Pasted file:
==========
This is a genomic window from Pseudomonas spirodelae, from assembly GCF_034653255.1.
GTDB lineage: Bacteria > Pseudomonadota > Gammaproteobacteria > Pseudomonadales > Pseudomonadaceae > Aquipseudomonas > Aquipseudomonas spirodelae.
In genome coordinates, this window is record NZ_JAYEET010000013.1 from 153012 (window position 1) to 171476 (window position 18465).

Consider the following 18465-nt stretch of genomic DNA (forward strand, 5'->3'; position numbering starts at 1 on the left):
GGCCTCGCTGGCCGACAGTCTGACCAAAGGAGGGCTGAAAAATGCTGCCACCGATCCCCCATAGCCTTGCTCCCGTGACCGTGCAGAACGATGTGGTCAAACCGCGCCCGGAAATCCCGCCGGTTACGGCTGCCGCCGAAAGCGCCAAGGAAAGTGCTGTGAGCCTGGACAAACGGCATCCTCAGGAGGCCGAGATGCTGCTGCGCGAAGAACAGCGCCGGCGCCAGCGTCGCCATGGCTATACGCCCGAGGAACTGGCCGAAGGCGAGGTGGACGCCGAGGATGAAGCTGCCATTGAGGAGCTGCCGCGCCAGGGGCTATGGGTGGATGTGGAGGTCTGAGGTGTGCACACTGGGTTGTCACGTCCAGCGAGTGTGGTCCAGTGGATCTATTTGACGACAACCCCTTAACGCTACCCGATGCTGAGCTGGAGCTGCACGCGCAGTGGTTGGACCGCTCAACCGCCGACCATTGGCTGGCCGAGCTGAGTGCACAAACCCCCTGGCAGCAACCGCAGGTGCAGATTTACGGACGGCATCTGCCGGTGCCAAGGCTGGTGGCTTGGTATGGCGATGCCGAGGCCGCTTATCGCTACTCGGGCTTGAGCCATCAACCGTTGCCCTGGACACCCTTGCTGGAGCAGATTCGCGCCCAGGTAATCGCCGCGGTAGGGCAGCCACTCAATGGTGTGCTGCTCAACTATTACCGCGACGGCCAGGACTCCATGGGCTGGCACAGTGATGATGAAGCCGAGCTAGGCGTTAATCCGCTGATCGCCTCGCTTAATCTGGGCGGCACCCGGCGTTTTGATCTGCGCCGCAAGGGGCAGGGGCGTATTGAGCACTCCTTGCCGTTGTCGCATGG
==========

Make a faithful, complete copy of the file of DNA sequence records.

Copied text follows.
This is a genomic window from Pseudomonas spirodelae, from assembly GCF_034653255.1.
GTDB lineage: Bacteria > Pseudomonadota > Gammaproteobacteria > Pseudomonadales > Pseudomonadaceae > Aquipseudomonas > Aquipseudomonas spirodelae.
In genome coordinates, this window is record NZ_JAYEET010000013.1 from 153012 (window position 1) to 171476 (window position 18465).

Consider the following 18465-nt stretch of genomic DNA (forward strand, 5'->3'; position numbering starts at 1 on the left):
GGCCTCGCTGGCCGACAGTCTGACCAAAGGAGGGCTGAAAAATGCTGCCACCGATCCCCCATAGCCTTGCTCCCGTGACCGTGCAGAACGATGTGGTCAAACCGCGCCCGGAAATCCCGCCGGTTACGGCTGCCGCCGAAAGCGCCAAGGAAAGTGCTGTGAGCCTGGACAAACGGCATCCTCAGGAGGCCGAGATGCTGCTGCGCGAAGAACAGCGCCGGCGCCAGCGTCGCCATGGCTATACGCCCGAGGAACTGGCCGAAGGCGAGGTGGACGCCGAGGATGAAGCTGCCATTGAGGAGCTGCCGCGCCAGGGGCTATGGGTGGATGTGGAGGTCTGAGGTGTGCACACTGGGTTGTCACGTCCAGCGAGTGTGGTCCAGTGGATCTATTTGACGACAACCCCTTAACGCTACCCGATGCTGAGCTGGAGCTGCACGCGCAGTGGTTGGACCGCTCAACCGCCGACCATTGGCTGGCCGAGCTGAGTGCACAAACCCCCTGGCAGCAACCGCAGGTGCAGATTTACGGACGGCATCTGCCGGTGCCAAGGCTGGTGGCTTGGTATGGCGATGCCGAGGCCGCTTATCGCTACTCGGGCTTGAGCCATCAACCGTTGCCCTGGACACCCTTGCTGGAGCAGATTCGCGCCCAGGTAATCGCCGCGGTAGGGCAGCCACTCAATGGTGTGCTGCTCAACTATTACCGCGACGGCCAGGACTCCATGGGCTGGCACAGTGATGATGAAGCCGAGCTAGGCGTTAATCCGCTGATCGCCTCGCTTAATCTGGGCGGCACCCGGCGTTTTGATCTGCGCCGCAAGGGGCAGGGGCGTATTGAGCACTCCTTGCCGTTGTCGCATGG